You run a review site but you don't want to be honest with yourself or your readers?

          It is this sort of timidity that encourages and creates so much trash in the internet marketing world.

          There is an old phrase that goes something like 'urinate or get off the pot' - EITHER you have a review site that readers can trust OR you don't.

          If you only want to encourage the fluffy bunny world that most internet marketers think they live in, don't review anything - simply endorse it.

          If you want to be seen as an honest and thorough reviewer, do what you claim to be doing - write reviews!

          There was a time that review sites were valuable resources for people like myself but they have been mass produced and sold as the latest, greatest money spinner by gurus - especially if you use the word 'scam' in the title of your review (check out any I.M. product on Google to see what I mean).
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          • Profile picture of the author Kay King
            A seller giving a free copy does not have a right to a glowing review - but would not expect a published negative review on another site to result from his request.

            When someone asks for a review, be honest and tell them if you review their product, you WILL post the review on your site whether it is negative or positive. To maintain honesty on your site - you should publish results of every review you agree to do.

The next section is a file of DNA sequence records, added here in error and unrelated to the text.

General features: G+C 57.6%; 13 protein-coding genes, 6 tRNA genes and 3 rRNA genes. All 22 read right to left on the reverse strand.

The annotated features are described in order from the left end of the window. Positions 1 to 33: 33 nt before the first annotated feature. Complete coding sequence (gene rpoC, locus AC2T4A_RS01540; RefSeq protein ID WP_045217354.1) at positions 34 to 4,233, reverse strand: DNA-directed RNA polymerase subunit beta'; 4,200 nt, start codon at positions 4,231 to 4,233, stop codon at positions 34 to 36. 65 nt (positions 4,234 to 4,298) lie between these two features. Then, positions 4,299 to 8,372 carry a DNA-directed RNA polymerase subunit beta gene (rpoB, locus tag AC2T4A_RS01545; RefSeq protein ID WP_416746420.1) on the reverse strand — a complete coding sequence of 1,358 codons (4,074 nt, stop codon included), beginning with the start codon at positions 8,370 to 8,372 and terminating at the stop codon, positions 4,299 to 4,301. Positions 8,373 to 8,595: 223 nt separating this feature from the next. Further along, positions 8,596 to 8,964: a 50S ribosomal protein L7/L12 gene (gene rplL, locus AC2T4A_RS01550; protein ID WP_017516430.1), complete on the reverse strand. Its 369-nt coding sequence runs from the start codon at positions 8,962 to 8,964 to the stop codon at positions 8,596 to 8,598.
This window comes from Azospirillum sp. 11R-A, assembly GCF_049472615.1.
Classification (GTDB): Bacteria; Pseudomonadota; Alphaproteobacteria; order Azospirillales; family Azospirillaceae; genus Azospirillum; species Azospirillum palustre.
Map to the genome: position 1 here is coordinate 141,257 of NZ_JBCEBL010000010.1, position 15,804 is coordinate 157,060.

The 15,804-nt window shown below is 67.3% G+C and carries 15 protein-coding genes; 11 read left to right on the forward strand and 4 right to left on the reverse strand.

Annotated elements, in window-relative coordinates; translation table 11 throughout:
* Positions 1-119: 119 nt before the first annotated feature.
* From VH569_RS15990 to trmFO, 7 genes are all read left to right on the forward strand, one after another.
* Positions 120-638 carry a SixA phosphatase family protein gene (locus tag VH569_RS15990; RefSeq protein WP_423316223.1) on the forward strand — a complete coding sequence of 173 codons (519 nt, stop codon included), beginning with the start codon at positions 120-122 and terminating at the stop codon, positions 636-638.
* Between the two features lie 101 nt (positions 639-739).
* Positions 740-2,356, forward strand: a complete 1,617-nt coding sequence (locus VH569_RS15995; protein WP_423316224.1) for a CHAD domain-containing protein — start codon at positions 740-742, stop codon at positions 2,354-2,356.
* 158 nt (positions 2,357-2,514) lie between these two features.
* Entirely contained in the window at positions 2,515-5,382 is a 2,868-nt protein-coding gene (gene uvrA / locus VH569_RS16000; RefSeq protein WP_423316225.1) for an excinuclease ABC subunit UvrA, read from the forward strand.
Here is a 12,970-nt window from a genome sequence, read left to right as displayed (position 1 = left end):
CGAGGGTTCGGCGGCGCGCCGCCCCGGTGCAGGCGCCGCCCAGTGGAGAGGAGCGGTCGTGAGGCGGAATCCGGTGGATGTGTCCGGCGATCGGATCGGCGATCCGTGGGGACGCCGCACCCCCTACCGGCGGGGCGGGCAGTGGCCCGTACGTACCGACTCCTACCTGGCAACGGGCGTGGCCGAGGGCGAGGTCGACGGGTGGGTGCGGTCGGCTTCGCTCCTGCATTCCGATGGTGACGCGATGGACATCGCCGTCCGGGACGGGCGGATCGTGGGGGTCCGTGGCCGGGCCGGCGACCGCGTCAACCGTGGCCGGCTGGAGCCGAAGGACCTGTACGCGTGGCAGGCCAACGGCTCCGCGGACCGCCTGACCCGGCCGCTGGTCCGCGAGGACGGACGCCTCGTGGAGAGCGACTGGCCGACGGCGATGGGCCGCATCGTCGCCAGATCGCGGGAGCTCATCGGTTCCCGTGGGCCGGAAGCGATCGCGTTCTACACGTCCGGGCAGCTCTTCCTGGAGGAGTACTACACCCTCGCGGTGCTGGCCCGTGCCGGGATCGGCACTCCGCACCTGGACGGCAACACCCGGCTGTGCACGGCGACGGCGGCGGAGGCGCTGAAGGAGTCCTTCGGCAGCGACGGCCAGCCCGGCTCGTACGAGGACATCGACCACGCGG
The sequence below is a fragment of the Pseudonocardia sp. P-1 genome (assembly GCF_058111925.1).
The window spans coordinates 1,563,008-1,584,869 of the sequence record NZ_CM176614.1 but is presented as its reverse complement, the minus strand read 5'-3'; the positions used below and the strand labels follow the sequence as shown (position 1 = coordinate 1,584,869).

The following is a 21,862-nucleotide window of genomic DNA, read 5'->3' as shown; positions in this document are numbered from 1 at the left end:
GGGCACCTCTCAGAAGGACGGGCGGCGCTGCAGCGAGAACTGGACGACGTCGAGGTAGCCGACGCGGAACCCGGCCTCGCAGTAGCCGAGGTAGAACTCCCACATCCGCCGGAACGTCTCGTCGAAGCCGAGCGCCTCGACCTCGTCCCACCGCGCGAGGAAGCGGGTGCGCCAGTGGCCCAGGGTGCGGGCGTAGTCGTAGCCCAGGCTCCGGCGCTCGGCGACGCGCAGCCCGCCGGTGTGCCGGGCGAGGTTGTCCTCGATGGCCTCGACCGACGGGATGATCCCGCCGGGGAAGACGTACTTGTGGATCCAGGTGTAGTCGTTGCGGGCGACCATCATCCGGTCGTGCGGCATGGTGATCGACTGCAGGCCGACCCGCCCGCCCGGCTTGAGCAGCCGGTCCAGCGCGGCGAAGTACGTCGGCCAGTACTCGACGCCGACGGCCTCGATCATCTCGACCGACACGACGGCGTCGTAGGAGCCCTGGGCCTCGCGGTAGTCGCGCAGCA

Best practice in my opinion is not to accept free review copies if you can help it - that removes any obligation you might feel to the seller. If you do accept such copies, I think you should contact the seller with your questions and concerns before publishing a negative review and give him a chance to explain or to make changes.

            It's a sticky wicket but your site and reputation will suffer if you pick and choose who gets a negative review and who doesn't.

            kay
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            • Profile picture of the author Bon508
              Best practice in my opinion is not to accept free review copies if you can help it - that removes any obligation you might feel to the seller.
              Excellent solution, Kay!

              Posting that publicly as the policy would also dramatically boost the credibility/trust factor among readers... especially in the cynical IM niche!
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          • Profile picture of the author Chris Lockwood
            Originally Posted by artwebster View Post

            You run a review site but you don't want to be honest with yourself or your readers?
            I think you misread the first post. The question was not about being dishonest, but whether to publish a negative review or none at all. A dishonest person would give everything a glowing review, at least if a commission was involved.
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  • Profile picture of the author Pete Egeler
    Let's look at it this way.. Do you really think the New York Times contacts every movie producer and gives them a chance to re-shoot a bad movie before they post their review?

    The same can be asked about book reviewers. (And, they get TONS of free books!)

    Pete
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  • Profile picture of the author reclusivecopy
    You should be honest in your review, but that does not mean that you have to slam the product you are reviewing. Honesty is the best policy, and a negative review might be beneficial in the long run.